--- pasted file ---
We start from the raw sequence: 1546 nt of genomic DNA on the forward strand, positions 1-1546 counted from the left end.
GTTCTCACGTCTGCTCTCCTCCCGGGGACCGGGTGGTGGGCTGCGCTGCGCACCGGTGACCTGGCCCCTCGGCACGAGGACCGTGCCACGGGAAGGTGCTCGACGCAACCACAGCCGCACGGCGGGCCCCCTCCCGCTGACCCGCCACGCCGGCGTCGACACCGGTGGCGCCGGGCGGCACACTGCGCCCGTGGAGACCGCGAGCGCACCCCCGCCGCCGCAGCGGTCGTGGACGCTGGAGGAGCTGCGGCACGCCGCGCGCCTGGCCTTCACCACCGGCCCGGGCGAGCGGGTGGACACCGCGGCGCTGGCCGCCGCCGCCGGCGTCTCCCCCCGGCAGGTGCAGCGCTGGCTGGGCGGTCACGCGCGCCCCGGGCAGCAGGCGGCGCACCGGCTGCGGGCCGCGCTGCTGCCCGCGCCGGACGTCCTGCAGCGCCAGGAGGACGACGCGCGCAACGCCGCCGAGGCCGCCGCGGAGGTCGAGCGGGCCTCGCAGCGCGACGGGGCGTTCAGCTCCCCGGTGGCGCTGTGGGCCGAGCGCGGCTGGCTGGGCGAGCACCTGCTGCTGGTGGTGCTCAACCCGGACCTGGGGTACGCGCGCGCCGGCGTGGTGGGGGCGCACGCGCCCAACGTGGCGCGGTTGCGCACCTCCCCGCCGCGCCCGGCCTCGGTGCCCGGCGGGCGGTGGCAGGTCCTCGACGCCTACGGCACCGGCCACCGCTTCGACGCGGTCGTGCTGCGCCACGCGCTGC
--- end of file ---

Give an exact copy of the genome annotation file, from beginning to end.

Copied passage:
We start from the raw sequence: 1546 nt of genomic DNA on the forward strand, positions 1-1546 counted from the left end.
GTTCTCACGTCTGCTCTCCTCCCGGGGACCGGGTGGTGGGCTGCGCTGCGCACCGGTGACCTGGCCCCTCGGCACGAGGACCGTGCCACGGGAAGGTGCTCGACGCAACCACAGCCGCACGGCGGGCCCCCTCCCGCTGACCCGCCACGCCGGCGTCGACACCGGTGGCGCCGGGCGGCACACTGCGCCCGTGGAGACCGCGAGCGCACCCCCGCCGCCGCAGCGGTCGTGGACGCTGGAGGAGCTGCGGCACGCCGCGCGCCTGGCCTTCACCACCGGCCCGGGCGAGCGGGTGGACACCGCGGCGCTGGCCGCCGCCGCCGGCGTCTCCCCCCGGCAGGTGCAGCGCTGGCTGGGCGGTCACGCGCGCCCCGGGCAGCAGGCGGCGCACCGGCTGCGGGCCGCGCTGCTGCCCGCGCCGGACGTCCTGCAGCGCCAGGAGGACGACGCGCGCAACGCCGCCGAGGCCGCCGCGGAGGTCGAGCGGGCCTCGCAGCGCGACGGGGCGTTCAGCTCCCCGGTGGCGCTGTGGGCCGAGCGCGGCTGGCTGGGCGAGCACCTGCTGCTGGTGGTGCTCAACCCGGACCTGGGGTACGCGCGCGCCGGCGTGGTGGGGGCGCACGCGCCCAACGTGGCGCGGTTGCGCACCTCCCCGCCGCGCCCGGCCTCGGTGCCCGGCGGGCGGTGGCAGGTCCTCGACGCCTACGGCACCGGCCACCGCTTCGACGCGGTCGTGCTGCGCCACGCGCTGC